The Bible Cause. By John Fea. New York: Oxford University Press, 2017. Viii + 356 pp. $29.95
How did a country whose founding documents explicitly forbid an established religion remain so thoroughgoingly Protestant? The American Bible Society (ABS), offers a window into the processes that facilitated this paradox. The Bible Cause, a bicentennial memorial to this venerable organization written by respected historian John Fea, is a fascinating and eminently readable history that provides a long-view.
Protestantism has profoundly affected all facets of American society. This influence came not by the direct imposition of clerical power, but through elite laymen who promoted an amorphous “religion of the Old and New Testaments” as the nation’s moral foundation. From its founding in 1816, the ABS contribution to this project was simply to manufacture and distribute the Bibles (“without note or comment”) that served as the precondition of this “non-sectarian” faith.
The study is strongest when it highlights the connections between the ABS and American politics. Indeed, the parallels are striking. During the Early Republic, both the federal government and the ABS were hamstrung by constitutions that ceded most power to local entities; both became more centralized after the Civil War. The ABS conducted four “general supplies”—campaigns to place a Bible in every American home—that typically ignored Americans of non-European descent, thus reflecting their tenuous claims to secular citizenship as well. International Bible distribution grew with the nation’s imperial ambitions. Meanwhile, scripture distribution to military personnel (an ABS staple since the US incursion into Mexico in 1846) flowered into other government partnerships, suggesting a more formal “Protestant establishment” than is often recognized. Throughout its history, the ABS sensed the shifting locus of religious power in American culture and adjusted its alliances accordingly: from Congregationalists and Presbyterians, to a broader ecumenical mainline, to its present alignment with conservative evangelicalism.
Amid shifting alliances, the ABS conviction that an uninterpreted Bible could transform society remained steady. Whatever the problem—whether the onset of World War I, life in a Japanese internment camp, or hospitalization for mental illness—a copy of the Good Book was their go-to solution. This makes sense from one perspective—if all you have is a hammer, the saying goes, everything looks like a nail. Yet in explaining this story, Fea sometimes neglects important context, choosing instead to take ABS promotional material at face value. Rather than noting Noll’s assessment that the Civil War triggered a major theological crisis rooted in conflicting biblical interpretations, he simply recapitulates the breezy ABS assertions that the war was caused by people rejecting “the authority of the Bible in their lives.”
This habit of repeating the perspectives of ABS leadership is particularly jarring on subjects related to race and “civilization.” ABS assertions that former enslaved people had a “superstitious reverence” for the Bible, that civil rights advocates in the 1930s were “selfish and radical agitators,” and that the solution to “racial unrest” in the 1960s was Bible distribution to African Americans (rather than the white supremacists most in need of spiritual transformation) are all offered “without note or comment.” The darker aspects of ABS history are not hidden so much as left unanalyzed. Numerous scholars have conclusively demonstrated that “civilization” talk (“Christian” or not) was the handmaid of white supremacy; the ABS’s complicity in that project should be noted.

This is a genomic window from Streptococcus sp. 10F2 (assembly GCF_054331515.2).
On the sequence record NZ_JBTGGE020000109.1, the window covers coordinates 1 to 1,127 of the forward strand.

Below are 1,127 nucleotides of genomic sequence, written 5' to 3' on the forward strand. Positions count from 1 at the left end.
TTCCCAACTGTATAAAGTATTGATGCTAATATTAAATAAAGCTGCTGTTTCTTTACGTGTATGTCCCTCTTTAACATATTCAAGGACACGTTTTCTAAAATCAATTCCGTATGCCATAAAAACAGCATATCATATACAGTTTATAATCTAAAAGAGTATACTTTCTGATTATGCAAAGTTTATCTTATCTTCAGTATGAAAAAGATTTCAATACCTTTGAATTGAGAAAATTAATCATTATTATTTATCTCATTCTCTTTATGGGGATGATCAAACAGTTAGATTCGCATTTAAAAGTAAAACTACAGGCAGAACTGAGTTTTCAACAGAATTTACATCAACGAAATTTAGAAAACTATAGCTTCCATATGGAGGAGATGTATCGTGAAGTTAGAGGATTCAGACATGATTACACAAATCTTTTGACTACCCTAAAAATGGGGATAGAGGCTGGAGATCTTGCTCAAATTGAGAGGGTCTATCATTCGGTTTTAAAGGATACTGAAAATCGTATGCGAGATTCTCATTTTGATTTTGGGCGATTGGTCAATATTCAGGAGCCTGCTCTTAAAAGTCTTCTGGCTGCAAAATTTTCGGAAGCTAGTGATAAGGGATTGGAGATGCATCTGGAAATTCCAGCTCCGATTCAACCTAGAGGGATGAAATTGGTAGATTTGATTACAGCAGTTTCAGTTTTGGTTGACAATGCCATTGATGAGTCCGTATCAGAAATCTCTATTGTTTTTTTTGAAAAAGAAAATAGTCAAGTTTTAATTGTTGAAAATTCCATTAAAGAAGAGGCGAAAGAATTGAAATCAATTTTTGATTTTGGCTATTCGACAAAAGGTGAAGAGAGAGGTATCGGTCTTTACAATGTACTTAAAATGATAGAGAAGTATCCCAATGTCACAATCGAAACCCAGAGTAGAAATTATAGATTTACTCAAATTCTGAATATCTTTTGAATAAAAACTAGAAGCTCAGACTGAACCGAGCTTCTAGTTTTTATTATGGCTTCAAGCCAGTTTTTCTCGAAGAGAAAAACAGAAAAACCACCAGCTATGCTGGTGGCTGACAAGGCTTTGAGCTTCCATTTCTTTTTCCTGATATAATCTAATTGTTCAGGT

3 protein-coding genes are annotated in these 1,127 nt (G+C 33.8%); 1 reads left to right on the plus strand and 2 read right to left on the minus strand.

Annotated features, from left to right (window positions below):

By the 1960s, special pleading for the power of an uninterpreted Bible had grown too tenuous even for ABS leadership; and so, they began searching for a more substantive mandate. The first move beyond distribution was the production of the Good News Bible: a new, and wildly popular, English translation in modern language. But at this point, Fea’s clear narrative becomes muddled. It exhibits a curious devotion to the myth—now debunked by a decade and half of historical work—that conservative evangelicals “withdrew” from mainline denominations and cultural engagement. By that storyline, evangelicals must have been outsiders to the ABS (since it was aligned with the mainline) and suspicious of its new translation. Yet Fea notes that the project was overseen by Eugene Nida—a man who had taught at the fundamentalist Biola College and worked for the evangelical Wycliff Bible Translators. Similarly, the arch-evangelical Billy Graham readily adopted the translation for use in his crusades. Clearly the evangelical “subculture” was neither as isolated nor as doctrinally coherent as old narratives claim.
Fast paced and free of jargon, The Bible Cause will provide non-specialists with a helpful introduction to the long history of American Protestantism. It will spur fruitful discussions and will surely find a home in classrooms and church settings. Scholars of religion will be grateful for the prodigious research it contains, even if they are occasionally frustrated with its lack of critical analysis. Fea has collected all the pieces for a pathbreaking reinterpretation of American Protestantism, but some assembly is required.